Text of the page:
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Sam Seelbach

Like many high schoolers, Sam Seelbach wasn’t entirely sure what professional field he wanted to go into, even in his senior year.

“My dad is a computer scientist, and my brother is working on his engineering degree, so I thought maybe chemical engineering would be a possible choice,” says Sam. But a class assignment at Columbus State helped Sam redirect his career choice, and he is now on his way to earning his bachelor’s degree in biomedical engineering at The Ohio State University.

“In my first English class at Columbus State, the teacher assigned a paper on our field of choice. After looking at the job options, I realized biomedical engineering was where I wanted to be. It combines a broad base of subjects – biology, chemistry, physics, organic chemistry. I like to know a lot about a lot of things, so this fits my interests perfectly.”

An avid runner, Sam plans to use biomedical engineering to help other athletes. “With a degree in BME, you can get involved in designing prosthetics, or the machines that make prosthetics, or the design and layouts of the labs where they are made. There are lots of options for helping people, and I want to apply that to the field of running if I can.”

Earning an engineering degree from Ohio State wasn’t always a given for Sam. He faced both financial and academic hurdles in reaching his goal.

“My grades weren’t stellar for my first two years in high school. In 11th grade, I got my first job and quickly realized that I didn’t want to do that for the rest of my life. Getting a college education and a good job became a goal, but it’s difficult to make up for two years of poor grades.”

Sam knew Columbus State’s Preferred Pathway was the best option to get him into Ohio State. The Preferred Pathway allows students to start their education at Columbus State, then transfer to a four-year college to finish a bachelor’s degree.

Sam met with Ohio State advisors early to make sure he had all of the right courses for transfer. Admission to the biomedical engineering program at Ohio State is very competitive, and Sam worried that being a Columbus State transfer student might hurt his chance of being accepted.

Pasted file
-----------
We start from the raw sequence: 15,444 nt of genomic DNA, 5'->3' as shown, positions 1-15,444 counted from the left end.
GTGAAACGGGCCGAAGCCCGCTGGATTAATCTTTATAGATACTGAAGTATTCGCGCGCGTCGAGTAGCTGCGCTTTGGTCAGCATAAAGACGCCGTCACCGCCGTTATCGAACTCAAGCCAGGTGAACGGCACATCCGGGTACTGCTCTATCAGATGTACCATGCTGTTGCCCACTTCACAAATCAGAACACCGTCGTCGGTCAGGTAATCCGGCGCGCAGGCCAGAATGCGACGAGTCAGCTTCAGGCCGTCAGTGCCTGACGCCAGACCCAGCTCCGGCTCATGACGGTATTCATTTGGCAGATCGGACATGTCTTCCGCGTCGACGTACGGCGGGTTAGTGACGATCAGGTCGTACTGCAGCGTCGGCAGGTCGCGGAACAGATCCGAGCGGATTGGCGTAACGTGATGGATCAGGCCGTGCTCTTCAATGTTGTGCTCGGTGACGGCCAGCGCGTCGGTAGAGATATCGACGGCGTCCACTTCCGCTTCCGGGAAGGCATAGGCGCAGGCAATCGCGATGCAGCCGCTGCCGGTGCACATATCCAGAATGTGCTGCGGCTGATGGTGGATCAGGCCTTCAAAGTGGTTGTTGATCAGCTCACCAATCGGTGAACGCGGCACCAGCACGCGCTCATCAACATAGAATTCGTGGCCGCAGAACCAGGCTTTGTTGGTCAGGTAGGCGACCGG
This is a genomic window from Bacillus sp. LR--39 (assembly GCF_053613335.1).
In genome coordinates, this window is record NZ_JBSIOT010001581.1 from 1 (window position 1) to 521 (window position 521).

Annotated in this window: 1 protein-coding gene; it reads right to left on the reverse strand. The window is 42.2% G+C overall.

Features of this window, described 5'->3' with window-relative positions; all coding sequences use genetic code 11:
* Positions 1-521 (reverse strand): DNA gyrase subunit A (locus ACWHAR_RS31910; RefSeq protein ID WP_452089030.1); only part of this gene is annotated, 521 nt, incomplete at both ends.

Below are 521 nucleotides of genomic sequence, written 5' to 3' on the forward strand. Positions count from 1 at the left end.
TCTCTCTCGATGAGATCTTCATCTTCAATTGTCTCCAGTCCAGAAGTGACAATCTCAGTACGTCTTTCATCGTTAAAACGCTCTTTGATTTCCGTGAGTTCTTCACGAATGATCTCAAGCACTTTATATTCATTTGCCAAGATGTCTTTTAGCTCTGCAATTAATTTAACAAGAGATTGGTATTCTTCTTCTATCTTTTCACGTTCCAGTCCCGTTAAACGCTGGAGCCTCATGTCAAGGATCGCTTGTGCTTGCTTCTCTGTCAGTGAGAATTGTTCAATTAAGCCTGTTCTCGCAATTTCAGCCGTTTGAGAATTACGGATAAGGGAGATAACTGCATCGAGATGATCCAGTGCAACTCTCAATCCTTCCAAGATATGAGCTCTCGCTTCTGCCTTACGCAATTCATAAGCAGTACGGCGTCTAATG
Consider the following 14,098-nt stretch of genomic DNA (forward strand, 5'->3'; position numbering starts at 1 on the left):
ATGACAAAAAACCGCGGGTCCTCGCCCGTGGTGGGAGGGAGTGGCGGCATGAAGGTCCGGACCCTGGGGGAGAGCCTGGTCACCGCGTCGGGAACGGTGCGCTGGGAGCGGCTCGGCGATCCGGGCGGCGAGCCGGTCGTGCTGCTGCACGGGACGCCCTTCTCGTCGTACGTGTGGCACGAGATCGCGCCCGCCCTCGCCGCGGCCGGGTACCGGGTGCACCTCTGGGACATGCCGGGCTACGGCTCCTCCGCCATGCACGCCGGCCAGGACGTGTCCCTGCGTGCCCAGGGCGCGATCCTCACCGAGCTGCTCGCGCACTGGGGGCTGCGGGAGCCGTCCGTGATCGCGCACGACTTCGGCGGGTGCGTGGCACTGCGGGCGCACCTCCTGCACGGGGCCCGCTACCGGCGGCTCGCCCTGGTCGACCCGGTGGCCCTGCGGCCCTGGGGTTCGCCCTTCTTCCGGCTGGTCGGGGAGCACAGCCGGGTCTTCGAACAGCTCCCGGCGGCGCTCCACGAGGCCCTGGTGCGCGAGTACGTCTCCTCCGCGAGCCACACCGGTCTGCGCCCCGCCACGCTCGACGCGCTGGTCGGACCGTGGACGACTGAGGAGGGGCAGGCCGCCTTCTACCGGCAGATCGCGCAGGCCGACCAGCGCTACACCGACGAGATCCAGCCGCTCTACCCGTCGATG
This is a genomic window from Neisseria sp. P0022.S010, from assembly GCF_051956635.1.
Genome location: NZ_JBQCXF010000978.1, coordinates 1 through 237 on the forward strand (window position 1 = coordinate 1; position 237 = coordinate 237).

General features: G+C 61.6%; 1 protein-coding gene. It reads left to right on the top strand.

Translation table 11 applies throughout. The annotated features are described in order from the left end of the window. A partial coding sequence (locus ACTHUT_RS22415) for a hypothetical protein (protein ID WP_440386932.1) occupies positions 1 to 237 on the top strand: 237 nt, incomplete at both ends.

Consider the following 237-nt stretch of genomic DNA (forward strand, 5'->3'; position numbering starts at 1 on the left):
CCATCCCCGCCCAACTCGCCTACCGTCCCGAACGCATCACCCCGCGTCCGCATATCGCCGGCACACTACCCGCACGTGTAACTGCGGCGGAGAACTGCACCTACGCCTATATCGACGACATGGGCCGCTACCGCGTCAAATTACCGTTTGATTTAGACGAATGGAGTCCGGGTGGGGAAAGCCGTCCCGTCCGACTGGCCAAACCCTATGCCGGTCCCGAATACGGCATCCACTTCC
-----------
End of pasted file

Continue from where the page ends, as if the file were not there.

“The Ohio State advisor assured me that wasn’t the case – that Columbus State students get the same consideration as a student who does their first two years at Ohio State.” In fact, all of the Columbus State students in Sam’s cohort who applied to the program were accepted.

Sam applied for Future Scientists of Ohio program at Columbus State, and was awarded a scholarship with full tuition to Columbus State, and the chance to apply for Ohio State scholarships, as well. “It’s been an amazing program. In addition to paying for my education, it has also been an important networking tool in my field.”

Through the STEM club, Sam was introduced to many different internship opportunities, and was accepted as a physics intern at Ohio State’s Center for Emergent Materials. He went straight there after graduating Columbus State in Spring 2014.

“I applied to the program as a freshman and wasn’t accepted, but I didn’t give up. I applied again as a sophomore and got in. So I tell other students – don’t give up if you really want something. Research experience is vital in this field, so keep working toward it and you’ll get there.”

Sam spent the summer learning research techniques and researching the properties of pink diamonds. “Pink diamonds have fascinating quantum properties that could potentially revolutionize biological imaging.” During the summer, he helped create parts to assemble the experiment, including designing the parts in AutoCAD, and learning how to program with a wide array of machines.

His internship was so successful that Sam was hired as an undergraduate physics researcher in the lab, and will continue his research this academic year.

Sam’s advice to students planning to transfer is “Get involved.” In addition to being president of Columbus State’s STEM Club, Sam was also president of the Cross Country Club, was active in the Leadership Society and the MAN Initiative, served as a Student Ambassador, and was a peer tutor for math.

“Don’t look at clubs or activities as just a resume builder. Get involved with things you really care about. It will make an amazing difference and you will be exposed to experiences and opportunities that will help you grow – and ultimately help your career.”